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Medical Terminology Daily (MTD) is a blog sponsored by Clinical Anatomy Associates, Inc. as a service to the medical community, medical students, and the medical industry. We will post a workweek daily medical or surgical term, its meaning and usage, as well as biographical notes on anatomists, surgeons, and researchers through the ages. Be warned that some of the images used depict human anatomical specimens.

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A Moment in History

Antoine Louis
(1723–1792)

French surgeon, anatomist, and physiologist. Following his medical studies and a long career as a physiologist, Antoine Louis was named Permanent Secretary of the Royal French Academy of Surgery. His other titles were those of Professor of the Royal Academy, Consultant Surgeon of the Armies of the King, member of the Royal Society of Sciences of Montpellier, Inspector of the Royal Military Hospitals, and Doctor in Law of the University of Paris. As a member of these academies Louis was instrumental in the design and construction of the guillotine. Initially called the "Louisette", this device was later named after another French physician in the same committee, Dr. Joseph-Ignace Guillotin.

Antoine Louis' name is better know to history as the eponymic origin of the "sternal angle" also know as the "Angle of Louis" and synonymously (probably by misspelling or translation) the "angle of Lewis", and "angle of Ludwig". This anatomical landmark is extremely important as it serves as a superficial landmark for important anatomical occurrences (click here).

As a point of controversy, there are some that contest the history of this eponym adjudicating it to Pierre Charles Alexander Louis (1787-1872), another French physician dedicated to the study of tuberculosis.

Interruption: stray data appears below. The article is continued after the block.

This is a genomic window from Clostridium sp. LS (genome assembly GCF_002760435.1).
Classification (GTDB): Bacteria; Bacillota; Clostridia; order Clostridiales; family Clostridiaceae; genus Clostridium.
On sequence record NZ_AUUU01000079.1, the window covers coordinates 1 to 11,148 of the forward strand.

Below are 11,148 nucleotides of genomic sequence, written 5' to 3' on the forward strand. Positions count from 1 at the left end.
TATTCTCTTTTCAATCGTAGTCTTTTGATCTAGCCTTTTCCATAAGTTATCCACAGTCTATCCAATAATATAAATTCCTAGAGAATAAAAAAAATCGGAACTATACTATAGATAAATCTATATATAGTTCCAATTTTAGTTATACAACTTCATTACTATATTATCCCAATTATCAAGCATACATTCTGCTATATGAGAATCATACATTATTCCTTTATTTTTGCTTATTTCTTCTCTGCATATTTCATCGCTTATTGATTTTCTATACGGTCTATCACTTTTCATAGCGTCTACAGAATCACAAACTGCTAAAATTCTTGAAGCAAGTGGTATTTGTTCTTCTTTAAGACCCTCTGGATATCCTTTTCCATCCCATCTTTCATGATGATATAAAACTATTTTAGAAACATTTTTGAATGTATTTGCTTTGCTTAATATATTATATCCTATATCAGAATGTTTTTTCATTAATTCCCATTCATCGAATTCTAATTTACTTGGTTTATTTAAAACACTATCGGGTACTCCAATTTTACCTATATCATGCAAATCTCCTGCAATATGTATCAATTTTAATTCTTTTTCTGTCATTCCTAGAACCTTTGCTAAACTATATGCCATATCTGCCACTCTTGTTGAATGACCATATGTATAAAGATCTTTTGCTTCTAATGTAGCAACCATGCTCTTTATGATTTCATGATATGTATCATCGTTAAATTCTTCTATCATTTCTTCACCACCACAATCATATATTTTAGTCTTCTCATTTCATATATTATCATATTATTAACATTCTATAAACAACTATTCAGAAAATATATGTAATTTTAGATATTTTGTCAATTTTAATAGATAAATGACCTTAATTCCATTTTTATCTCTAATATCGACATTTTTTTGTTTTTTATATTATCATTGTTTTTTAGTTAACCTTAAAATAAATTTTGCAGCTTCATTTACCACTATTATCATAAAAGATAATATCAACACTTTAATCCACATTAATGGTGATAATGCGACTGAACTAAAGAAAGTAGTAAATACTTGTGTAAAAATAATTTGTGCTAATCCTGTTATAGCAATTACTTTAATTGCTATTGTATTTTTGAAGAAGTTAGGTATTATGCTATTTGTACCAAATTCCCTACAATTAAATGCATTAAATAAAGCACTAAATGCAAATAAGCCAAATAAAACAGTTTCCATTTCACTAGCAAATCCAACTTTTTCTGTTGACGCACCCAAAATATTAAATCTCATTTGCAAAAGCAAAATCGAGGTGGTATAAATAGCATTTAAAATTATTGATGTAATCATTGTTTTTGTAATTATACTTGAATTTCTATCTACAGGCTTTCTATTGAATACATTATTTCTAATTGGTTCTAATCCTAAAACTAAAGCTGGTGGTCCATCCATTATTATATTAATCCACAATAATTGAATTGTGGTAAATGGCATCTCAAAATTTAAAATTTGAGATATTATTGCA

Sources:
1. Srickland, N; Strickland A Angle of Louis, More Than Meets the Eye. MedTalks:
2. Ramana, R. K., Sanagala, T. and Lichtenberg, R. (2006), A New Angle on the Angle of Louis. Congestive Heart Failure, 12: 197–199
3
. "The origin of Medical Terms" Skinner, HA; 1970


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Book: The Iconography of Andreas Vesalius (1925)

Recently I acquired the 1925 book “The Iconography of Andreas Vesalius” by Marion Harry Spielmann (1858-1948).  M.H. Spielmann was a well-published Victorian art scholar and critic. At the end of this article you can find the bibliographical information on this book.

The book is a serious detailed research of the known paintings, lithographies, sculptures, and medals that show the likeness of Andreas Vesalius, the date of publication and the author’s commentary on each one.

Andreas Vesalius is known as the “Father of Modern Anatomy”. He pushed for a description of the structure of the human body as seen in a dissection, going against the trend at the time where the anatomy was that described by Galen of Pergamon in his books. Galen’s anatomy was based on animal dissection and not a lot of human dissection. Furthermore, the lecturer would read from the book and the demonstrator pointing at the structures ignoring the discrepancies between the book and the body. For additional information and images click here.

Vesalius opus magnum (great work) was the publication in May 1543 of one of the most famous books in medical history. The title of the book is “De Humani Corporis Fabrica, Libri Septem” (Seven Books on the Structure of the Human Body). The book is now known as the “Fabrica”. This has led numerous artists to paint his likeness, many times based on past images or sometimes from pure imagination. The latest modern edition of the Fabrica was published in 2014.